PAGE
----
I want to imagine that the fire was a blessing in disguise for some people. No more holding onto that wretched wedding gift from your colorblind aunt. No more wondering if you will ever fit into those pants again. Finally, an excuse to buy new furniture! Sometimes, our stuff — dealing with it, thinking about it, moving it, storing it — drags us down.  At some point, not having to deal with it or think about it anymore feels like a huge weight being lifted off our shoulders.

My friend and I breathed sighs of relief as we finished packing up the final truckload to bring to her new storage unit. But we were sad too. We took a final walk around, taking in the eerie scene and trying to identify some of the lost objects. Antique furniture. Motorcycles. Pictures. Childrens’ toys. Family photos. Christmas decorations. So many memories, all tied to the “stuff.”

Fortunately, no one was hurt in the fire. The piles of rubble will be removed. The building will be torn down and rebuilt. The old stuff will be replaced with new, different, better stuff. And the memories that were wrapped up in the old stuff will live on, because no one can take those away.

~PEACE~

 

How Do You Define Downshifting?

Since I started this blog, I’ve learned from quite a few people about what downshifting means to them.

  • For one friend, downshifting isn’t about cutting back on work hours, but rather streamlining his home life — selling his house now that the kids are grown, moving to a condo with his wife, decluttering, relaxing, and eliminating unnecessary time obligations.
  • One of my favorite bloggers, Mr. Woodpecker at A Good Day To Live, strives to minimize his work commitments in order to have more time to travel and enjoy leisure time with his wife and young children.
  • My best friend dreams of living in a camper trailer after her teenage children are on their own, with less stuff and more time to pursue her passions and hobbies.
  • Another favorite blogger, Green and Thrifty, longs for a small farm where she can grow her own veggies and raise her kids, along with a few chickens and other critters.
  • My husband looks forward to retiring and downsizing our home, cutting back on yard work, and possibly moving to a warmer climate where shoveling and plowing snow will be a distant memory, and daily walks on the beach with the dogs will be our new routine.

My own definition of downshifting continues to evolve. I often dream of quitting my post office job, and simply sitting on the front porch with my laptop and writing. But you know what? As much as I hate to admit it, job security is an important piece of my downshifting puzzle. Since I actually like my job, and I was recently able to cut back my work schedule from 41 hours a week to 35, I guess I’ll stick it out for now. I suppose I’d get bored sitting on the porch all the time anyway. 🙂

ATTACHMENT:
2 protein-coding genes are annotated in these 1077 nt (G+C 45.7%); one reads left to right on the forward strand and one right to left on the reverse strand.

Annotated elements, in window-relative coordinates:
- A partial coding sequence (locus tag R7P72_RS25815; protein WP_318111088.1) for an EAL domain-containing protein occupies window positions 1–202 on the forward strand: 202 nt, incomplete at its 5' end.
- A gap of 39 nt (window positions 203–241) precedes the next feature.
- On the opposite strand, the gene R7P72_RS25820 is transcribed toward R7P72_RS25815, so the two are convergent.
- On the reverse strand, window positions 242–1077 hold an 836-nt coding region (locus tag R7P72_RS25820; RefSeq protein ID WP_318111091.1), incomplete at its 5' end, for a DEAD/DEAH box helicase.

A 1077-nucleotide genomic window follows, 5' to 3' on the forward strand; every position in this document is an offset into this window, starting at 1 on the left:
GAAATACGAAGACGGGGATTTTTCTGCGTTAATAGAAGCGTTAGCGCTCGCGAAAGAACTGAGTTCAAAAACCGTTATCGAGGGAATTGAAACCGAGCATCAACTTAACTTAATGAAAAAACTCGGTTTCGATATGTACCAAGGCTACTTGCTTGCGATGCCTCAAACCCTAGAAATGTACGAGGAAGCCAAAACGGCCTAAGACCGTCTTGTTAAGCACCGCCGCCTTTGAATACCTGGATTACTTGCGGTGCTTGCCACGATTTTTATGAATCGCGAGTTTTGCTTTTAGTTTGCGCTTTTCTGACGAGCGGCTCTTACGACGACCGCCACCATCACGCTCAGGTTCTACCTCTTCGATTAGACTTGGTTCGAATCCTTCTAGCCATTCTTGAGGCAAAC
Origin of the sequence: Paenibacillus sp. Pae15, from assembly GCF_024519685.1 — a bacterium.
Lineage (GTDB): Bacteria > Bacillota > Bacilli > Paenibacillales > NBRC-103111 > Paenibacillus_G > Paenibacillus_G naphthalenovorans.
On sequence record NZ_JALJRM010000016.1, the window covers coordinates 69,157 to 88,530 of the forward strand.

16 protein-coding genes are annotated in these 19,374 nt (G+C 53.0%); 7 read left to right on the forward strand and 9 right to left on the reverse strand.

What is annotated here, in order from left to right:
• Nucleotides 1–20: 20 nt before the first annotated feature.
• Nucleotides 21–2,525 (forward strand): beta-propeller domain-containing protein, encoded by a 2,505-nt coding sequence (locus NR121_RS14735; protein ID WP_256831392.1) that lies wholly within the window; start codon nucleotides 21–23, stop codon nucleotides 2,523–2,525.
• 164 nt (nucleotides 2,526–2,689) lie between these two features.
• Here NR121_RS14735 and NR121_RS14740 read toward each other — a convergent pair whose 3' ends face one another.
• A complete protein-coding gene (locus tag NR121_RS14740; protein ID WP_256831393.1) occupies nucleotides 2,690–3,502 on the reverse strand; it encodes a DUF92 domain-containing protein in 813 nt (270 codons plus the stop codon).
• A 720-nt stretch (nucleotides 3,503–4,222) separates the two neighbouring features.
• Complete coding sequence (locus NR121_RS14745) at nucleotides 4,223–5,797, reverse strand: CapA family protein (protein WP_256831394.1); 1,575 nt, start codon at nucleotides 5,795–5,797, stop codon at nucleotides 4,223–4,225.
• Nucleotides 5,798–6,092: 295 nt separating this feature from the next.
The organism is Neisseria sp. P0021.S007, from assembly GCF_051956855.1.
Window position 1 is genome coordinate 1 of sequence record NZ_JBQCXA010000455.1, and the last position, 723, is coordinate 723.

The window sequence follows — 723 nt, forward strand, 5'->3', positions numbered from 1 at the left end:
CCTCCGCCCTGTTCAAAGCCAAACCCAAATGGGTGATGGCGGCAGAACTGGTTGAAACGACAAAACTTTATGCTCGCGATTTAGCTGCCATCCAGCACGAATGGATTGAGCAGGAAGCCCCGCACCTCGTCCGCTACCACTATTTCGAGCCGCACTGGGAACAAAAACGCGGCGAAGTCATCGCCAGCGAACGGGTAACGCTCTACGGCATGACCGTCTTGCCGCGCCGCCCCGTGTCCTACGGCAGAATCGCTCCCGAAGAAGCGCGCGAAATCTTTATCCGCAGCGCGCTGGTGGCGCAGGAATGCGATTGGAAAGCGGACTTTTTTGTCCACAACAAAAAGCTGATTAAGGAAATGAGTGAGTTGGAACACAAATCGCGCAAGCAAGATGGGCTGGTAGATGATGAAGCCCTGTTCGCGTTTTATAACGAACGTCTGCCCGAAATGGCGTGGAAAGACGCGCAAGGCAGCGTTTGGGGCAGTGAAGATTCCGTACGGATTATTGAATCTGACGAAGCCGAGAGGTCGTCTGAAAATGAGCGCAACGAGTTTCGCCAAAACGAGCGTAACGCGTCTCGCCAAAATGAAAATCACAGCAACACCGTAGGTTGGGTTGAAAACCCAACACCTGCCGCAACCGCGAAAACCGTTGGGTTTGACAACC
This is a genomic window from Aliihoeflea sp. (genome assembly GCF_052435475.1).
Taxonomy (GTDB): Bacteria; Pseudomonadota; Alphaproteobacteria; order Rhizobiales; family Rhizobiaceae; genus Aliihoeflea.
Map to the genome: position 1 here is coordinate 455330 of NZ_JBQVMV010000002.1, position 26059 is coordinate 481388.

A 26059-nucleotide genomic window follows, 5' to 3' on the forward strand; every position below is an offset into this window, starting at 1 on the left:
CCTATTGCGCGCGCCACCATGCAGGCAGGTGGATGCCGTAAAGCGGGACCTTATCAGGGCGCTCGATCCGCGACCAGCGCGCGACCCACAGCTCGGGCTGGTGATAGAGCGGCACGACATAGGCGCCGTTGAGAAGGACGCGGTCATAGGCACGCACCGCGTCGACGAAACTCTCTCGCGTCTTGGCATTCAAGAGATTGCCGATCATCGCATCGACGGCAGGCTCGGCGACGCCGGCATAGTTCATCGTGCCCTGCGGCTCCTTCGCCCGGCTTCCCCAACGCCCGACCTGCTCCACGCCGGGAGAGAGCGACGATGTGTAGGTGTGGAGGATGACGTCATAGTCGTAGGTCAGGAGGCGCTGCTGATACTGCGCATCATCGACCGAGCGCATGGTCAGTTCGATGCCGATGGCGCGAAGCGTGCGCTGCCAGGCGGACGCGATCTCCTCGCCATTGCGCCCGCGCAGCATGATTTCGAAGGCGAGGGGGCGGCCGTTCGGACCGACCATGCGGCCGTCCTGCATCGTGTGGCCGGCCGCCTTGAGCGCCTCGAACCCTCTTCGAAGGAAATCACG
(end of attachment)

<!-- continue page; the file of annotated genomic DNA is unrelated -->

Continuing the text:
I occasionally fantasize about doing some really radical downshifting, like selling everything, living in a tiny house on wheels, or a camper, or a yurt, growing my own food, and living off the land, and off the grid, without an income. I admire, OK envy, people who live this way. But at this stage of my life, I have to admit, that’s just not for me. I LOVE the IDEA of this kind of extreme minimalism, but I believe that my ideal balance lies somewhere between that and where I’m at now. I want less stuff, but I like clothes. And books. I appreciate reliable indoor plumbing. And high-speed wireless internet. I like to go out to eat and have a cocktail once in a while. Does that make me a hypocrite? I don’t think so.

We all have our own ideas about what downshifting really means. It’s all about finding the right BALANCE. And that balance is as unique to each of us as our fingerprints. No personal definition of downshifting is wrong. We all have different priorities and different situations. I work in the public sector, my husband is self-employed. We live in a rural area, and have a small mortgage. We have no children, just two dogs. Our goals and priorities are going to be very different from people with high-level corporate jobs or huge mortgages, who live in expensive cities, or have other dependents to factor into the equation.

Most of us are fortunate enough to be in a position where we can even think about seeking balance and personal fulfillment. We have the luxury of choice. Many people in this world don’t have the options we have. I have a college education, a high credit score, and retirement savings. My income is more than enough to cover my basic needs. I’m not worried about keeping a roof over my head or wondering where my next meal will come from. I have ENOUGH. But I know plenty of people who are not so blessed. I try to remind myself of my good fortune whenever I start to get discouraged about my life path, or feel like I’m not downshifting fast enough.

We have the power to make our own choices about how we want to live our lives. Don’t take it for granted, or waste the opportunities that lie ahead. We can do whatever we want, and live however we want to live. We just have to figure out what we want. Sometimes that requires separating our true desires from what other people (parents, government officials, marketing executives) have told us we should want. It’s a challenge, but if it’s the biggest hurdle we face in the course of a day or a week or a year, then we should consider ourselves lucky.